Ovid“Ovidius Naso,” sniffs Holofernes in Love’s Labour’s Lost, “was the man.” Born in 43 BC, Sulmo, Roman Empire, Ovid’s first career was in government as a member of the Roman knightly class. He held some minor judicial posts before abandoning this career to instead cultivate poetry and the society of poets. Whilst attending grammar school in Stratford-upon-Avon, William Shakespeare learnt Latin along with his classmates through the study of works by Roman poets including Ovid. They would have been drilled in extracts from Ovid’s works in their original Latin – at first brief passages for the teaching of grammar and rhetoric, then more substantial sections of the poems themselves. Although there exists no irrefutable proof of this, the grammar school curricula consisted of Latin texts by royal decree. In spite of Ben Jonson, a close personal friend and rival of Shakespeare, suggesting he had “Small Latin and less Greek” in a verse eulogy prefixed to the First Folio, it is widely accepted that Shakespeare possessed an adequate grasp of the language by modern standards. Shakespeare may have been able to translate the works of Ovid for himself, but there was also a translation of his Metamorphoses by Arthur Golding published in 1567 circulating widely, which there is a high likelihood he familiarised himself with and consulted more regularly than the original out of both convenience and preference. As shown by a census of printed translations, Golding’s was one of the most popular books of Elizabethan times, treasured for its entertaining plots and the moral lessons that Golding added to the ancient text. Numerous similarities have been identified between Golding and Shakespeare’s language choices across many of the latter’s plays and poems which are believed to be inspired by Metamorphoses. An example of this can be seen in The Tempest when Prospero cries “Ye elves of hills, brooks, standing lakes and groves!”, echoing the words of Golding “Ye Ayres and windes: ye Elves of Hilles, of Brookes, of Woods alone/ Of standing Lakes, and of the Night approche ye everychone.” In his translation of Medea’s invocation in Book VII of Ovid’s Metamorphoses, Golding did more than literally translate the works of Ovid, he added layers of beautiful language and imagery that appealed to Shakespeare and set a precedent that a fairly simplistic tale can be enhanced through adaptation, a task that he later took on himself. Shakespeare aimed to develop and improve not only Ovid’s Metamorphoses, but also Golding’s translation of the text.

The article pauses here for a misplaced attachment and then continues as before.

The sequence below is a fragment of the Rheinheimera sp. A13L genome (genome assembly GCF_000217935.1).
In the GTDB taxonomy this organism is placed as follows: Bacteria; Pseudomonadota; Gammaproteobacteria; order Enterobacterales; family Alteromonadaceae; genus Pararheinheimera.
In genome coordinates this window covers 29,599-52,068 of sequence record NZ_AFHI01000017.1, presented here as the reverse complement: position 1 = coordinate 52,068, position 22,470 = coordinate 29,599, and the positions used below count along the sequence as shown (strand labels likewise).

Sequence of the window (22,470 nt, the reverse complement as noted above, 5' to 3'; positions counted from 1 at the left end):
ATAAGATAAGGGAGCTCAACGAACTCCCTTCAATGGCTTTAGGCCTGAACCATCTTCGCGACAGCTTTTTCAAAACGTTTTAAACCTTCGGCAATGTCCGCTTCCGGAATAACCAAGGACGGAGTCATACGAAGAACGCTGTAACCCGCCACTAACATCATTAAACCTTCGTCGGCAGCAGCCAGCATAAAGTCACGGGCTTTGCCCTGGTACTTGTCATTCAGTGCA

Shakespeare was not the only bard to be inspired by Ovid: Luis de Góngora, a Spanish poet, wrote an illustrious poem entitled La Fábula de Polifemo y Galatea that retells the story of Polyphemus, Galatea and Acis; John Gower wrote his 33,000 line Confessio Amantis, and more recently Ted Hughes adapted twenty four stories from the Metamorphoses into his volume of poetry ‘Tales from Ovid’ to name but a few. While Ovid could hardly have predicted he’d have such a substantial influence on art and literature 2000 years after his death, he did have reason to believe his name would live on, at least once he completed his Metamorphoses. By the time he came to write the epic, he was already arguably the most famous poet in Rome – a prominence due in no small part to the scandalous brilliance of his love poetry in the Amores, Ars Amatoria and Remedia Amoris – and his most ambitious work was designed to cement that fame for good. Believed to have been written in 8CE over 15 books, the Metamorphoses is an epopee depicting stories in chronological order from the creation of the world, the first metamorphosis of chaos into order, to the death and deification of Julius Caesar. The work is a collection of mythological and legendary stories, often from Greek sources, however the common thread is the role of transformation, metamorphosis, in each tale. The tale of Pyramus and Thisbe can be found in Book IV and recounts the Babylonian myth of two lovers separated by a wall between their houses, able to communicate only through a small crack. When their parents refuse to consent to their union, they resolve to flee together, meeting under a mulberry tree. Thisbe arrives first but runs from an approaching lioness and in her panic drops her veil, which the creature rips and stains with the blood of an ox. Pyramus finds this and, believing her to have been devoured, stabs himself with his sword; when she returns and discovers him mortally wounded, she also ends her own life. To this day the white berries of the mulberry trees are stained red as a symbol of their tragic love. Although just 111 lines of text in its original Latin out of the 11,996 that make up the Metamorphoses, there is evidence to suggest that Shakespeare used this tale as the basis of his two works believed to have been written in 1595-1596, Romeo and Juliet, and A Midsummer Night’s Dream. A Midsummer Night’s DreamThe Mechanicals, a band of tradesmen turned actors who find themselves in the woods outside of Athens at the same time as the four lovers decided to perform their own version of Pyramus and Thisbe at the wedding of Theseus and Hippolyta. The play within the play functions as further comic relief within the festive comedy, but also as a reflection of the principal plot. Hermia, Lysander, Demetrius and Helena may have survived their experiences in the forest and ultimately leave it more deeply in love and happier, yet there existed the potential for their complex love story to turn to tragedy, and Shakespeare includes the story of Pyramus and Thisbe to remind both characters and audiences alike of this. As Bate puts it, “The comedy and the charm of the Dream depend on a certain fragility. Good comedy is tragedy narrowly averted”. In order for a commentary to be drawn from The Mechanicals’ production, first several parallels should be identified. Both Pyramus and Thisbe and A Midsummer Night’s Dream, hereafter referred to as the Dream, demonstrate irrationality within love. Ovid’s tale portrays this theme when the lovers speak directly to the wall.“Thou envious wall why art though standing in the way of those who die for love? What harm could happen thee shouldst thou permit us to enjoy our love?”. The personification of the inanimate object separating the lovers could be interpreted as a metaphor representing the will of their parents which keeps them apart. However, by addressing the wall instead of their families, it is clear that the couple are not acting rationally. Their state of mind borders on delusional if they believe they stand more chance of achieving success at persuading a wall to allow their union as opposed to convincing their parents.